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Cylinders and Discs

The volume of water in a circular cylinder is a little more than three-quarters of the volume of the rectangular box in which the cylinder just fits (Figure 15). If we pour the water from the cylinder into box-shaped containers of the same height, with square base whose side equals the radius of the cylinder, then we can fill three such boxes and still have some water left over. Experiments with different cylinders and related boxes will quickly show that this pattern works for cylinders of any radius or height. The same ratio, of course, relates the area of a circle to its circumscribing square. Because children can measure poured quantities more easily than painted areas, it may be easier for them to grasp this fundamental ratio first in terms of volume and then subsequently in terms of area.

Figure 15. A set of cups containing a circular cylinder matched to four rectangular boxes of the same height whose bases form a square that encloses the circular base can be used to show that the volume of the cylinder is just a little bit more than the volume of three of the boxes. Hence the area of the circular base is just a bit more than three-quarters of the area of the corresponding square.

The idea of perimeter can be introduced by using a string or a belt, unmarked at first. The distance around a square tile is four times the length of the side of the tile, regardless of the size of the tile. If one circular disc has a radius twice that of another, then a string around the larger will fit twice around the smaller. A string around a disc will go around a square with sides equal to the radius a little more than three times. The crucial fact that the ratio of the circumference of the disc to the perimeter of the square is the same as the ratio of the volume of the cylinder to the volume of the surrounding box would be established only much later. But the fundamental idea that there is a fixed ratio between the perimeter of the disc and the perimeter of a square is something that every child should appreciate, long before any mention of the mysterious number "pi".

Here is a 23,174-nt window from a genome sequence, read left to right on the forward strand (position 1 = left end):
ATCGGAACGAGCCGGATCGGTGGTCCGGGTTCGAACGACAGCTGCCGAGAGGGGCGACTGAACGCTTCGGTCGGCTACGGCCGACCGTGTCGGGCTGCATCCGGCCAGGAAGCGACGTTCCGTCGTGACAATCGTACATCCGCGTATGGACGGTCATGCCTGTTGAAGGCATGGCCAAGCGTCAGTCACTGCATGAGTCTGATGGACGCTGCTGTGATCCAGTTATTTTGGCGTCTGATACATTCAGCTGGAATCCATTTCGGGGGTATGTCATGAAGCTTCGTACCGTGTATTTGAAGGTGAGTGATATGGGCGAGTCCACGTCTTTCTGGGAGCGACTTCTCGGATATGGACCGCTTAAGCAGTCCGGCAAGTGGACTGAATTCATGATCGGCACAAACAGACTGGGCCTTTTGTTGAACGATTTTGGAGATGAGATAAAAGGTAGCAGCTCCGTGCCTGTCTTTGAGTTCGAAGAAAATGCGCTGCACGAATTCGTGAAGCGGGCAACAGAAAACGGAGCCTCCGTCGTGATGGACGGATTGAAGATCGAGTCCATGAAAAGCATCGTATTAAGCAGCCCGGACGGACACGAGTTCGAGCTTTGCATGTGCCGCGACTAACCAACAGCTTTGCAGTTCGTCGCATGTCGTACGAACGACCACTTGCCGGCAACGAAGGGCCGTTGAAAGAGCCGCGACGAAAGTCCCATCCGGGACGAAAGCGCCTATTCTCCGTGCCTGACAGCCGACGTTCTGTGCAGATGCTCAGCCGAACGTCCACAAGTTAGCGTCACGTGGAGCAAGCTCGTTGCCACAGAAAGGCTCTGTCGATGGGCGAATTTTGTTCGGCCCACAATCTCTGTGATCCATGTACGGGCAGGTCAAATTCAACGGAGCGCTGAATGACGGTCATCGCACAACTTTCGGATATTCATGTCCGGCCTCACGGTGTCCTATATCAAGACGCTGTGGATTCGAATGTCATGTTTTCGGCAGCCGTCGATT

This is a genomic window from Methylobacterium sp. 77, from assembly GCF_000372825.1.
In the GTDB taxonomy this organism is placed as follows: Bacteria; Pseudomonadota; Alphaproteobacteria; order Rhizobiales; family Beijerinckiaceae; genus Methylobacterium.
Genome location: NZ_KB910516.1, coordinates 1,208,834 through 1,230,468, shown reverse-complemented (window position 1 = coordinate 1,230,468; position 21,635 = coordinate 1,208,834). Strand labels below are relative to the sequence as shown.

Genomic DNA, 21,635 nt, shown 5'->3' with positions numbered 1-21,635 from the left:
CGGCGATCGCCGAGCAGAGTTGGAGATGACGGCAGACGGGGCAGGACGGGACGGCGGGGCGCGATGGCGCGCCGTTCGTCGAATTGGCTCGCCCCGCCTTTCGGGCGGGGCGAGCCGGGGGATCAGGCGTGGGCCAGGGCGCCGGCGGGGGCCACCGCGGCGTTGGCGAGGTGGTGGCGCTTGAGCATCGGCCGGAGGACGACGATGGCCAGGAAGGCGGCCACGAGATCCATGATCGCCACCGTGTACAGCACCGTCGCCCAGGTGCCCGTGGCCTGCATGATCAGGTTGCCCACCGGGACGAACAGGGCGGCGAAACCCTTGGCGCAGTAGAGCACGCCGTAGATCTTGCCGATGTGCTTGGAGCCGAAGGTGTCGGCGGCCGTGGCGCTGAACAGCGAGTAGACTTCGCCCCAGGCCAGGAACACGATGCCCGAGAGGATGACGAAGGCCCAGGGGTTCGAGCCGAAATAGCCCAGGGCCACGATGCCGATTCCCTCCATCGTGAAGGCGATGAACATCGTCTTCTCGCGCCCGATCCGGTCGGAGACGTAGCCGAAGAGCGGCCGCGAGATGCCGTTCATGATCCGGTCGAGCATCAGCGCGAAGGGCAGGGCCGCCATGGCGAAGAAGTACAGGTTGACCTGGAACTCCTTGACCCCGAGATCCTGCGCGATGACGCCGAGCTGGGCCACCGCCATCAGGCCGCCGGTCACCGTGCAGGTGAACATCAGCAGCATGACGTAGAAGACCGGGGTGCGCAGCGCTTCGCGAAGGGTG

The relation between the area and circumference of a circle can be easily seen by cutting a circle like a pie and reassembling the pieces into a nearly rectangular shape. The area of a disc turns out to be equal to the area of a rectangle-like region with one side equal to the radius and the other equal to half the circumference (Figure 16). Subdividing the disc into more slices would make the correspondence even more exact. (Much later students will appreciate the limit concept hidden in this demonstration.) Unfortunately, there seems to be no such nice correspondence between the volume of a sphere and the volume of a rectangular box.

Figure 16. By slicing a circle into thin pie-shaped pieces and reassembling them into a rectangular-shaped region, children can readily see that the area of a circle is the radius (the height of the reassembled rectangle) times half of the circumference (the width of the rectangle).

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